NOW THE IDENTITY OF THE perfect Servant comes into sharp focus. Isaiah 53, or better, Isaiah 52:13–53:12, is the fourth of five Servant songs that describe him. “See, my servant” (Isa. 52:13), God says, echoing the introduction to this Servant in Isaiah 42:1. The “arm of the LORD,” God’s saving power, has been promised in Isaiah 51:9 and 52:10. Now the question becomes, “[T]o whom has the arm of the LORD been revealed?” (Isa. 53:1). The implicit answer in this high point of Isaiah’s prophecy is that God’s saving power is nowhere more clearly seen than in the work of the Servant. In the previous chapters God has repeatedly promised forgiveness to his people, but its basis has not been established. Here all becomes clear: “my righteous servant will justify many … he will bear their iniquities” (Isa. 53:11). He is a priest, sprinkling the unclean (Isa. 52:15); he is a guilt offering, removing their iniquities (Isa. 53:10).
The first of five sections (Isa. 52:13–15) anticipates the whole: “My servant will act wisely,” God says, anticipating the conclusion. Beginning with the Servant’s exaltation (Isa. 52:13), this stanza descends to his appalling suffering (Isa. 52:14) and ends with the “sprinkling” of many nations and the stunned reaction to it. “Sprinkling” with blood, oil, or water is in the Old Testament bound up with cleansing, i.e., with making a person or thing fit to come before God. Normally this has reference to Israel or its institutions, but not here: this is for “many nations” (Isa. 52:15). The stunned reaction testifies that God’s wisdom overthrows and confounds all human wisdom (cf. 1 Cor. 1:18–2:5).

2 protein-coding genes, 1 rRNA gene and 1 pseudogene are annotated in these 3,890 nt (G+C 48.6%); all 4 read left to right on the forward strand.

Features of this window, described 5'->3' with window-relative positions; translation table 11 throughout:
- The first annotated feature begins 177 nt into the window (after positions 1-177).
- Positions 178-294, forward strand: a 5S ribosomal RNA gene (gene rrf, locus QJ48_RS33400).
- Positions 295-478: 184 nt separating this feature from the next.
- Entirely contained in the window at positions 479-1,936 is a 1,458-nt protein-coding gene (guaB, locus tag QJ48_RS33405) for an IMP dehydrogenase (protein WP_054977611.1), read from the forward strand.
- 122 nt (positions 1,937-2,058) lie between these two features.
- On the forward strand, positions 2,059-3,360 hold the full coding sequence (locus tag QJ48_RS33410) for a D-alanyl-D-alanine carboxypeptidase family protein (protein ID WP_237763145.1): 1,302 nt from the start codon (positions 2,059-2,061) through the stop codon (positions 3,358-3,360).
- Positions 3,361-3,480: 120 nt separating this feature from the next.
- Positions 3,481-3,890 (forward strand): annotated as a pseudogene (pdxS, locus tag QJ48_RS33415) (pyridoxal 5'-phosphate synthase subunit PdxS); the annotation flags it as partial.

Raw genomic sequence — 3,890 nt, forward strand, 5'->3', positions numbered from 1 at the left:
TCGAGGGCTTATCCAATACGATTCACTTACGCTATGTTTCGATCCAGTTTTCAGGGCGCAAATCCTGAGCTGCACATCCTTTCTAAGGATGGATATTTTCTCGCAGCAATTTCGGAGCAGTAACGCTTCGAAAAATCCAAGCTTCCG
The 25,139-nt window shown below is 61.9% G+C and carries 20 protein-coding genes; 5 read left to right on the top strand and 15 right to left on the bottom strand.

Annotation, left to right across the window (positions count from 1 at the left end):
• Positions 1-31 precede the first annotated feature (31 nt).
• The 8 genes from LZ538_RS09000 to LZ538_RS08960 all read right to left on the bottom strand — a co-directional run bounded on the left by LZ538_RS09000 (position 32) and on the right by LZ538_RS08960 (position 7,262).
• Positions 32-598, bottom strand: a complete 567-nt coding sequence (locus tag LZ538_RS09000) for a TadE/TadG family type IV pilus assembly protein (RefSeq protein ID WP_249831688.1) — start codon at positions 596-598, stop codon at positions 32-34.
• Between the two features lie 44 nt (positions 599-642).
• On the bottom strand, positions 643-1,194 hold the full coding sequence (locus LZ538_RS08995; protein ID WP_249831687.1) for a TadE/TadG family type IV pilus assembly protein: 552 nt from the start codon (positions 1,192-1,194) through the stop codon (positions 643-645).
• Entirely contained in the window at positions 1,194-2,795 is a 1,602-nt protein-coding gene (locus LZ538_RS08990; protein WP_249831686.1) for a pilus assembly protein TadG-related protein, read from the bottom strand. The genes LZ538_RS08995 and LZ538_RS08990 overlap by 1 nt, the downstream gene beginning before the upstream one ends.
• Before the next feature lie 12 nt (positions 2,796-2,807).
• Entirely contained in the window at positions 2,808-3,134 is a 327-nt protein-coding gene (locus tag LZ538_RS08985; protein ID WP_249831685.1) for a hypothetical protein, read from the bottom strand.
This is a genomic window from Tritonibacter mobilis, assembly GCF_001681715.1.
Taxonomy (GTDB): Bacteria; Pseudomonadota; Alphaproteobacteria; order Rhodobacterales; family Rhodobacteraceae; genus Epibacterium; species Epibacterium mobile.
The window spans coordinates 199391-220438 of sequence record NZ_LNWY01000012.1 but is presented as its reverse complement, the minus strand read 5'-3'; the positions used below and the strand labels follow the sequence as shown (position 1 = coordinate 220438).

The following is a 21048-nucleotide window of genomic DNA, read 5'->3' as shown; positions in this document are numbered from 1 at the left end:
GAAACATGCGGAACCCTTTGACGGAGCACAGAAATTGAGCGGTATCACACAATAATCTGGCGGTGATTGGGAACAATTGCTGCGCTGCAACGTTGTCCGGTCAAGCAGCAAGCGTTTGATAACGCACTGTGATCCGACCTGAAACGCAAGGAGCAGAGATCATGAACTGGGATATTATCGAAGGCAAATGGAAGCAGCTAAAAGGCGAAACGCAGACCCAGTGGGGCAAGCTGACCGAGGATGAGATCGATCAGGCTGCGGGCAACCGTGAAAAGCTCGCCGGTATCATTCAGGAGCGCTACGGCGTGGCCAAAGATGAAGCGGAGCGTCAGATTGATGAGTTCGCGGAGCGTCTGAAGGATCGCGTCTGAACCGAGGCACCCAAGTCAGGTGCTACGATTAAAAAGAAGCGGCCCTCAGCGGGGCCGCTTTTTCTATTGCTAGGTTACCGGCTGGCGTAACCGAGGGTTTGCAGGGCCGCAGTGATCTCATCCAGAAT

In the second and third stanzas (Isa. 53:1–3, 4–6) the speakers are witnesses. God has repeatedly called on his people to bear witness to him (Isa. 43:10, 12; 44:8), but they have been blind and deaf. Now, not only do they attest that the Lord alone is God (Isa. 43:12), but they bear witness to what God has done through his suffering, vindicated, exalted Servant. At first, reactions to him are cautious, and then negative (Isa. 53:1–3). He grew to be despised and rejected by men: “we esteemed him not,” the witnesses say. Indeed, when he was barbarically killed, many thought it God’s providential judgment (Isa. 53:4)—and they spoke better than they knew. But the witnesses come to grasp that “he was pierced for our transgressions, he was crushed for our iniquities”—a substitutionary lamb (Isa. 53:5–7). In the fourth stanza (Isa. 53:7–9) Isaiah reflects on the Servant’s silent suffering and ambivalent death and burial (Had God accepted his work?), to end in the fifth (Isa. 53:10–12) with resounding affirmation of the purposes of God. God’s Servant will act wisely (Isa. 52:13); “by his knowledge” he will (literally) cause many to become righteous, “and he will bear their iniquities” (Isa. 53:11). Reflect on Matthew 1:21. Hallelujah! What a Savior!